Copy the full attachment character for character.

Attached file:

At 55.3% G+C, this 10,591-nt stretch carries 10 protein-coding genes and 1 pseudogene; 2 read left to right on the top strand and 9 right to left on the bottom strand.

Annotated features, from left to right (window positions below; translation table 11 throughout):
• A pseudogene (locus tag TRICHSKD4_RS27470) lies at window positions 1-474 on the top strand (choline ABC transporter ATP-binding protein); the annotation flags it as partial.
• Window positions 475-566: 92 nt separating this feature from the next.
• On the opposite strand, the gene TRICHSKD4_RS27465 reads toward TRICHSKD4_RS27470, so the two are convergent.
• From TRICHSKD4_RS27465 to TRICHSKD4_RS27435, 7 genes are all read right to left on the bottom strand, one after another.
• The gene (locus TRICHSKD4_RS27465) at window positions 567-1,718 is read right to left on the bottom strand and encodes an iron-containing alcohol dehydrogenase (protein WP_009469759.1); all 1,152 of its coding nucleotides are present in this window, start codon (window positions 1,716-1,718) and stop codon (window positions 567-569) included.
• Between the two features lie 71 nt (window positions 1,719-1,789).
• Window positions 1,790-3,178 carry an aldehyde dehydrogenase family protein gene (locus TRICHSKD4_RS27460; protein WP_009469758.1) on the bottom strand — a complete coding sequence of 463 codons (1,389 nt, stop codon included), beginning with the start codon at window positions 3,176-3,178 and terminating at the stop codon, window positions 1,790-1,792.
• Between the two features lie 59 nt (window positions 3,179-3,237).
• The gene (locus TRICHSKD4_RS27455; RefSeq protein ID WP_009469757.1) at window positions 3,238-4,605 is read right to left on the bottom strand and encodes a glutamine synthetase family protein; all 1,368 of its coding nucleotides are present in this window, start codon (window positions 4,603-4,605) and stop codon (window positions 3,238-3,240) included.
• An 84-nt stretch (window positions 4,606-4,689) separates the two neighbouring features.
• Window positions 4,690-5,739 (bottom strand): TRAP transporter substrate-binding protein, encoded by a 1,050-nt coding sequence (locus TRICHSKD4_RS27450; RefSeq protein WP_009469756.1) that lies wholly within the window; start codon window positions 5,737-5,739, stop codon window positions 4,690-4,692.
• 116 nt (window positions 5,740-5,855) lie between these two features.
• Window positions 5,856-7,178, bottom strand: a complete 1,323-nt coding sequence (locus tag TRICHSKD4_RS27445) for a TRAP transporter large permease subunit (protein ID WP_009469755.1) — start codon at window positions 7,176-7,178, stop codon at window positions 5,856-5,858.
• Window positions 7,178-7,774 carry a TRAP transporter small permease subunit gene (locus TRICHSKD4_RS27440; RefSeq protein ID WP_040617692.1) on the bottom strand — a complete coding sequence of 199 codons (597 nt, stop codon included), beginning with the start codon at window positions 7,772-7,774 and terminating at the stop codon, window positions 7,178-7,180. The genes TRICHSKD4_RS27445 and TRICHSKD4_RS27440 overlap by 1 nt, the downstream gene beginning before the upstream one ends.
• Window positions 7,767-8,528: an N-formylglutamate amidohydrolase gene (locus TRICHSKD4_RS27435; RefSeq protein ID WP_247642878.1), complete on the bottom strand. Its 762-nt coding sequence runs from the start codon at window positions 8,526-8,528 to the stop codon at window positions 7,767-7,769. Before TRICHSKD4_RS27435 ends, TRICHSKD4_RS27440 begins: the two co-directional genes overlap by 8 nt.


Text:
At 55.3% G+C, this 10,591-nt stretch carries 10 protein-coding genes and 1 pseudogene; 2 read left to right on the top strand and 9 right to left on the bottom strand.

Annotated features, from left to right (window positions below; translation table 11 throughout):
• A pseudogene (locus tag TRICHSKD4_RS27470) lies at window positions 1-474 on the top strand (choline ABC transporter ATP-binding protein); the annotation flags it as partial.
• Window positions 475-566: 92 nt separating this feature from the next.
• On the opposite strand, the gene TRICHSKD4_RS27465 reads toward TRICHSKD4_RS27470, so the two are convergent.
• From TRICHSKD4_RS27465 to TRICHSKD4_RS27435, 7 genes are all read right to left on the bottom strand, one after another.
• The gene (locus TRICHSKD4_RS27465) at window positions 567-1,718 is read right to left on the bottom strand and encodes an iron-containing alcohol dehydrogenase (protein WP_009469759.1); all 1,152 of its coding nucleotides are present in this window, start codon (window positions 1,716-1,718) and stop codon (window positions 567-569) included.
• Between the two features lie 71 nt (window positions 1,719-1,789).
• Window positions 1,790-3,178 carry an aldehyde dehydrogenase family protein gene (locus TRICHSKD4_RS27460; protein WP_009469758.1) on the bottom strand — a complete coding sequence of 463 codons (1,389 nt, stop codon included), beginning with the start codon at window positions 3,176-3,178 and terminating at the stop codon, window positions 1,790-1,792.
• Between the two features lie 59 nt (window positions 3,179-3,237).
• The gene (locus TRICHSKD4_RS27455; RefSeq protein ID WP_009469757.1) at window positions 3,238-4,605 is read right to left on the bottom strand and encodes a glutamine synthetase family protein; all 1,368 of its coding nucleotides are present in this window, start codon (window positions 4,603-4,605) and stop codon (window positions 3,238-3,240) included.
• An 84-nt stretch (window positions 4,606-4,689) separates the two neighbouring features.
• Window positions 4,690-5,739 (bottom strand): TRAP transporter substrate-binding protein, encoded by a 1,050-nt coding sequence (locus TRICHSKD4_RS27450; RefSeq protein WP_009469756.1) that lies wholly within the window; start codon window positions 5,737-5,739, stop codon window positions 4,690-4,692.
• 116 nt (window positions 5,740-5,855) lie between these two features.
• Window positions 5,856-7,178, bottom strand: a complete 1,323-nt coding sequence (locus tag TRICHSKD4_RS27445) for a TRAP transporter large permease subunit (protein ID WP_009469755.1) — start codon at window positions 7,176-7,178, stop codon at window positions 5,856-5,858.
• Window positions 7,178-7,774 carry a TRAP transporter small permease subunit gene (locus TRICHSKD4_RS27440; RefSeq protein ID WP_040617692.1) on the bottom strand — a complete coding sequence of 199 codons (597 nt, stop codon included), beginning with the start codon at window positions 7,772-7,774 and terminating at the stop codon, window positions 7,178-7,180. The genes TRICHSKD4_RS27445 and TRICHSKD4_RS27440 overlap by 1 nt, the downstream gene beginning before the upstream one ends.
• Window positions 7,767-8,528: an N-formylglutamate amidohydrolase gene (locus TRICHSKD4_RS27435; RefSeq protein ID WP_247642878.1), complete on the bottom strand. Its 762-nt coding sequence runs from the start codon at window positions 8,526-8,528 to the stop codon at window positions 7,767-7,769. Before TRICHSKD4_RS27435 ends, TRICHSKD4_RS27440 begins: the two co-directional genes overlap by 8 nt.